Dr. Joyce Ashamalla
Dr. Joyce Ashamalla is the managing partner at Hinsdale Animal Hospital with Kremer Veterinary Service, as well as a partner at CARE Animal Emergency Hospital. She received her BS in Animal Sciences from the University of Illinois- Champaign Urbana, where she also completed her Doctorate in Veterinary Medicine in 2007. She is AO certified, USDA-APHIS accredited, and is a member of the CVMA, ISVMA, AVMA.
When it comes to the topic of how to train dogs, there is no shortage of opinions on the best way to go about it. Many thousands of hours are spent each year in this country by dog owners and professional trainers in the effort to teach dogs how to be obedient and behave in a civilized manner.
There are many types of collars on the market today that are designed to help people train dogs and one of the most well-known of these is the prong or choke collar. Some people feel that these types of collars are very effective in dog obedience training, while others believe that they are not a good tool and in fact could be considered cruel. In this blog, we will answer the question "what is a prong collar?" and explore the purpose of a prong collar. We will also discuss whether prong/choke collars for dogs are good or bad and what alternative types of collars are available in the marketplace.
The Purpose Of A Prong Collar
Prong collars (or choke collars) have been used as an obedience training device for many years. They are normally constructed from metal and built in a chain link like fashion. The collar has sharp prongs protruding from it, which rest around the dog’s neck. When the animal handler pulls back on the collar, the sharp ends will tighten around the dog’s neck, causing discomfort in an effort to "correct" bad behavior. The purpose of a prong collar is simple: a dog will eventually associate the discomfort of the collar with a certain behavior and consequently stop doing the action that causes the prong collar to be tightened.
Are Prong Collars Safe?
By their very design, prong collars are meant to use discomfort as a disincentive to a dog to continue a certain behavior. If not used properly, a prong collar can dig into a dog’s neck, causing cuts and discomfort even when the owner is not pulling back. And if used aggressively, they can cause further damage, especially to the dog’s neck, trachea, thyroid gland, lymph nodes, muscles, and spinal column. In fact, some studies suggest that the use of a prong collar actually increases anxiety and fear for some dogs when going for walks. While some feel that these types of collars are effective training tools, pet owners who ask the question "are prong collars safe?" can easily find other options that have a lot less potential for damage.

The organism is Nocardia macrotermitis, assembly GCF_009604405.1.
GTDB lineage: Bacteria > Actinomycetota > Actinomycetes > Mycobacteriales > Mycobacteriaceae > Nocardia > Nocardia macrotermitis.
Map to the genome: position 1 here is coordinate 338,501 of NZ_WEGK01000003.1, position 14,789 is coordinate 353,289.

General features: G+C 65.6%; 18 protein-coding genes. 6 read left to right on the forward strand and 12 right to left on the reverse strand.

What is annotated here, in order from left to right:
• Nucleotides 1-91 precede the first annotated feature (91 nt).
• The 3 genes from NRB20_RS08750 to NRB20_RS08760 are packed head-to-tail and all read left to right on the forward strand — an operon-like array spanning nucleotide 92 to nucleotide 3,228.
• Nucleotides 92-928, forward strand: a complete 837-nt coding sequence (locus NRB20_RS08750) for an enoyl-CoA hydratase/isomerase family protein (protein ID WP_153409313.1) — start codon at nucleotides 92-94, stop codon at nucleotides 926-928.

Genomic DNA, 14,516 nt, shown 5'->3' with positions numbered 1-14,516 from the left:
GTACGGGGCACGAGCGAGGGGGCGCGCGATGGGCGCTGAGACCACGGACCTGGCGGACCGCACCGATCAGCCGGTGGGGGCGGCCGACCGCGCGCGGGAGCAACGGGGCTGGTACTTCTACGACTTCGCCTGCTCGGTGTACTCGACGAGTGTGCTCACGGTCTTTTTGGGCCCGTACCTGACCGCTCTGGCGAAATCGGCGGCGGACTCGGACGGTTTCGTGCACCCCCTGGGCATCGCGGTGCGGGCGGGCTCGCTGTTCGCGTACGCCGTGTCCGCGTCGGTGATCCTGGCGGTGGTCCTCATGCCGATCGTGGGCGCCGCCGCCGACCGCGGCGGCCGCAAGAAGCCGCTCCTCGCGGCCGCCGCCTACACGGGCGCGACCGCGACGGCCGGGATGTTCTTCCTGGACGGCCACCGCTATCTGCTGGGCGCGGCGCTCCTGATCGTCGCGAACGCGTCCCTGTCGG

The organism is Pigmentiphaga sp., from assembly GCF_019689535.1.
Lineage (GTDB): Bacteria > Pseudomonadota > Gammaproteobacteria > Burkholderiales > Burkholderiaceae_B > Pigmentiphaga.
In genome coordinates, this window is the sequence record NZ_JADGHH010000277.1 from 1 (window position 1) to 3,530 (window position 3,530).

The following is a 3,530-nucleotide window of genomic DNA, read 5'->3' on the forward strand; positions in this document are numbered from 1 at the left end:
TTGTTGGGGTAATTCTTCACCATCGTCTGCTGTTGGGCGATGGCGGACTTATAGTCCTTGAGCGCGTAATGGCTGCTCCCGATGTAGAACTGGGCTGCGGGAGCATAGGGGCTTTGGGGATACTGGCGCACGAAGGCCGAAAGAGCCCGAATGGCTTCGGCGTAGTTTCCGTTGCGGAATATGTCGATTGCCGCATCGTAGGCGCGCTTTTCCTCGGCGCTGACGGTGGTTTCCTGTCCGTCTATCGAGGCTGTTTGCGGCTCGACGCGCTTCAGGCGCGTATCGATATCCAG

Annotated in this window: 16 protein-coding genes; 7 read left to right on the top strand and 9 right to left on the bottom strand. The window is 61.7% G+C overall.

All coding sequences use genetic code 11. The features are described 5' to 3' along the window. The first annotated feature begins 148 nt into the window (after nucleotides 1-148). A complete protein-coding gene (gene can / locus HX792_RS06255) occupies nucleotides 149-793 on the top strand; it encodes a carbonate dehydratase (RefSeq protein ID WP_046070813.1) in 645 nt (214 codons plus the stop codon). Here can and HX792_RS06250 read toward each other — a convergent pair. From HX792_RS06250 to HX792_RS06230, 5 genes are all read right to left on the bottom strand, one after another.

Alternatives To Prong Collars
There are a number of products on the market that can be very effective alternatives to prong collars as it relates to correcting a dog’s behavior. Here is a list of some of the more popular ones:
- • Gentle Leader Headcollar – This device puts pressure toward the back of the dog’s neck and not on the throat area. There is also a nose loop that helps you control the direction of the dog’s head. When the dog begins to pull, the head is gently turned toward the leash holder’s direction. By doing this, the dog quickly learns that the most comfortable position for them regarding these types of collars is to remain right by its owner’s side. The gentle leader product has been very popular.
- • Chest Harnesses – Instead of going around a dog’s neck, a chest harness fits across the animal’s chest and around the shoulders. The connector for the leash is located in the center of the chest piece. With this device, if the dog pulls, her center of gravity is pulled off to one side, which makes the dog feel unbalanced. The animal quickly learns that pulling will only move their body weight off center, making them feel uncomfortable.
- • Martingale Dog Collar – This collar most resembles a traditional neck collar but when a dog pulls with this kind of device, the weight is distributed evenly, instead of being focused on the front of the neck. In addition, this collar was also developed for dogs with narrow heads, such as Greyhounds.
The debate about whether prong/choke collars for dogs are good or bad will most likely continue for many years to come. Since causing discomfort is the purpose of a prong collar, some trainers swear by their effectiveness. However, there is little debate about the fact that these collars have the potential to hurt dogs and create pain for them. The good news is that there are quite a few alternative types of collars (such as the gentle leader) that can be used to stop a dog from pulling or correct other unwanted behaviors. Every dog is unique and one specific technique may not work on every animal. Therefore, it’s advantageous that we have a variety of products to help us train our beloved dogs. Don’t forget that if you are not having much luck training your dog by yourself, there are many professionals out there that can help you find the method that best works for you and your dog.